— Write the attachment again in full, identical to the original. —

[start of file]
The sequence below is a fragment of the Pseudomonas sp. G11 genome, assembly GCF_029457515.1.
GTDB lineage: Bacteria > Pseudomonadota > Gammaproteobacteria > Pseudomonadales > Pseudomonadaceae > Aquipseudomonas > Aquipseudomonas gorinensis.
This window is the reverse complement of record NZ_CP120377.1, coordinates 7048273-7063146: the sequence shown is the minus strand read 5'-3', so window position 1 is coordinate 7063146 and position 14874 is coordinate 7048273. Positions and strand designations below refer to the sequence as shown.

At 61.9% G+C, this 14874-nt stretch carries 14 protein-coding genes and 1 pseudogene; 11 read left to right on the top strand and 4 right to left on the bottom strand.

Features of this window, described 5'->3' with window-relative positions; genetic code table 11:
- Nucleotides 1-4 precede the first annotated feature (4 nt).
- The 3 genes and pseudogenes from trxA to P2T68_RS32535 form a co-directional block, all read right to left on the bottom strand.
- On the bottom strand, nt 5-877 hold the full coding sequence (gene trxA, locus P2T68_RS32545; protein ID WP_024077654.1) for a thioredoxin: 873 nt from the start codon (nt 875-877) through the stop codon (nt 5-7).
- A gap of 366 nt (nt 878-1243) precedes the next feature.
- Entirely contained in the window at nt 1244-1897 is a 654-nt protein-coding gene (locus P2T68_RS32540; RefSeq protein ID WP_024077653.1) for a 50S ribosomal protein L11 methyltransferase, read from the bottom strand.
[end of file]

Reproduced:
The sequence below is a fragment of the Pseudomonas sp. G11 genome, assembly GCF_029457515.1.
GTDB lineage: Bacteria > Pseudomonadota > Gammaproteobacteria > Pseudomonadales > Pseudomonadaceae > Aquipseudomonas > Aquipseudomonas gorinensis.
This window is the reverse complement of record NZ_CP120377.1, coordinates 7048273-7063146: the sequence shown is the minus strand read 5'-3', so window position 1 is coordinate 7063146 and position 14874 is coordinate 7048273. Positions and strand designations below refer to the sequence as shown.

At 61.9% G+C, this 14874-nt stretch carries 14 protein-coding genes and 1 pseudogene; 11 read left to right on the top strand and 4 right to left on the bottom strand.

Features of this window, described 5'->3' with window-relative positions; genetic code table 11:
- Nucleotides 1-4 precede the first annotated feature (4 nt).
- The 3 genes and pseudogenes from trxA to P2T68_RS32535 form a co-directional block, all read right to left on the bottom strand.
- On the bottom strand, nt 5-877 hold the full coding sequence (gene trxA, locus P2T68_RS32545; protein ID WP_024077654.1) for a thioredoxin: 873 nt from the start codon (nt 875-877) through the stop codon (nt 5-7).
- A gap of 366 nt (nt 878-1243) precedes the next feature.
- Entirely contained in the window at nt 1244-1897 is a 654-nt protein-coding gene (locus P2T68_RS32540; RefSeq protein ID WP_024077653.1) for a 50S ribosomal protein L11 methyltransferase, read from the bottom strand.